I had a glass of the Hildalgo -La Gitana Manzanilla sherry with my food. It was exceptionally dry. I liked the Boy's Lustau – Amontillado del Puerto with its caramel-ly after taste better. After all this, we still had space for some dessert so we shared a chocolate and hazelnut mousse torte. The chocolate mousse was slightly sweetened and layered between rounds of home made bread (according to the waiter) and sprinkled with candied hazelnuts. The bread layer could greatly benefit from a royal dunk in some liquor (Frangelica maybe!) felt a little too dry in between mouthfuls of fluffy mousse. The price tab for two with tips etc. came to 70 dollars. Not cheap by any figment of imagination but it was also an impromptu celebration of sorts*wink, wink*

* picky being the operative word


Anonymous said...

Now am hungry.. :-)

Amy Thomas said...

Hi Anyesha- I came across your blog via the food blogging post on Mahanandi,yesterday.
I found your post (Jaleo Experience) very intersting, what really stood out was how ones dining experience,sometimes depends on the company.In my case I have always found it challenging when trying to cater to vegetarian indians,who refuse to try other cuisines.I would be very interested to learn,of any such experiences that you had while cooking for/entertaining picky eaters.
PS: I am Indian, by the way, and am not trying to pick on vegetarian Indians,I am sure there are several non-Indians who are not very adventurous when it comes to food.

Anyesha said...

perspective inc.: you should totally try it if you are in the area. I intend to try Cafe Atlantico or Zaytinya the next time I am in DC. Those are also managed by the same group.

amy thomas:Oh yes, the infamous comment. I agree,the problem is not with vegetarians or vegetarian Indians per se. For office lunches where everyone is invited we land up eating KFC! I have to admit that entertaining or cooking at home for vegetarians (Indian or otherwise) has not been a problem. A simple dal-sabji or vegtarian lasagna usually works. I face the biggest problem when going out as Indian vegetarianism being rooted as it is in religion leads to a lot of suspicion about the cooking methods used.It also leads to some hilarious situtations which I should probably blog about some other day. Thanks for dropping by.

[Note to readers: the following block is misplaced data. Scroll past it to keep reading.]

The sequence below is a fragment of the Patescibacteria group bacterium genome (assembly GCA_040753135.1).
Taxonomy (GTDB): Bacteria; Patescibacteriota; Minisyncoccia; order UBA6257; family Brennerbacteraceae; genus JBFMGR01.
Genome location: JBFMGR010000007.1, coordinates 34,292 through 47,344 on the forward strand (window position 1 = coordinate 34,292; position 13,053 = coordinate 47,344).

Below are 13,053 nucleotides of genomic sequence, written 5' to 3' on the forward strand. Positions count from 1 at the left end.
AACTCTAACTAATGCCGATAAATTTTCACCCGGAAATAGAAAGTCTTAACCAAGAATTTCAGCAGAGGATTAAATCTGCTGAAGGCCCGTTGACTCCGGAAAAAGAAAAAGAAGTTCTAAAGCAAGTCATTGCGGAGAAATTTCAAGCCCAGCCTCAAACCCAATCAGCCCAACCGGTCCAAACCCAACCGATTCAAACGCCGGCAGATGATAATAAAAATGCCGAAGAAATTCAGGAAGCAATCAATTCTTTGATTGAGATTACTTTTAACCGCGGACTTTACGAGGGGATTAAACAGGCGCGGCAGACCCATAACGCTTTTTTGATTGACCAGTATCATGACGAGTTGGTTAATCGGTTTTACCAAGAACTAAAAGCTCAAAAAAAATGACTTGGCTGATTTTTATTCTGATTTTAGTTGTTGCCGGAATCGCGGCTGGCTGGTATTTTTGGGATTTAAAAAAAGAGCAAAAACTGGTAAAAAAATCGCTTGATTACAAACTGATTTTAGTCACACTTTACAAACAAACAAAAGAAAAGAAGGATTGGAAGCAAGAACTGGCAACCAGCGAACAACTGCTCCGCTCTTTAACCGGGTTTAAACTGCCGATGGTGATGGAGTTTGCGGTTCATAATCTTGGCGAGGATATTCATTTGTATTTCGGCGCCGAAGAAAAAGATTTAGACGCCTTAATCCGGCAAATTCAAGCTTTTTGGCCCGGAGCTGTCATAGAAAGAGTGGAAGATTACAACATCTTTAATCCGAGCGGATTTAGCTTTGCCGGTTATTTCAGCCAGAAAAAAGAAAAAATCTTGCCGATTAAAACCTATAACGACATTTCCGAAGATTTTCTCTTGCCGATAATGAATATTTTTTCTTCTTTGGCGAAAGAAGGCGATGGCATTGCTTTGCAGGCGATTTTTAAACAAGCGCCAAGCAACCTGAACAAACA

Amy Thomas said...

Hi Anyesha- I look forward to reading more of your posts ,esp your dining out experiences.I must commend you on a very well written blog.
Best wishes

Anonymous said...

Ate at Jaleo last Saturday - had the Moorish stew (mmmmmmm) the Octopus (ehh) and the goat cheese stuffed pimientos (very nice)

I had the sherry sampler - fino, amontillado and oloroso - recommend this - it's like a sherry tapas... : )))

Companion had the tempranillo (very oakey - a good match for the varied and strong flavors of the tapas)

Anonymous said...

Have you tried Aatish on Pennsylvania in SE? The buffet is awful but ordering off the menu gets you somewhere. The old man who appears to run the place is reasonably pleasant. This can't be said of some of the others.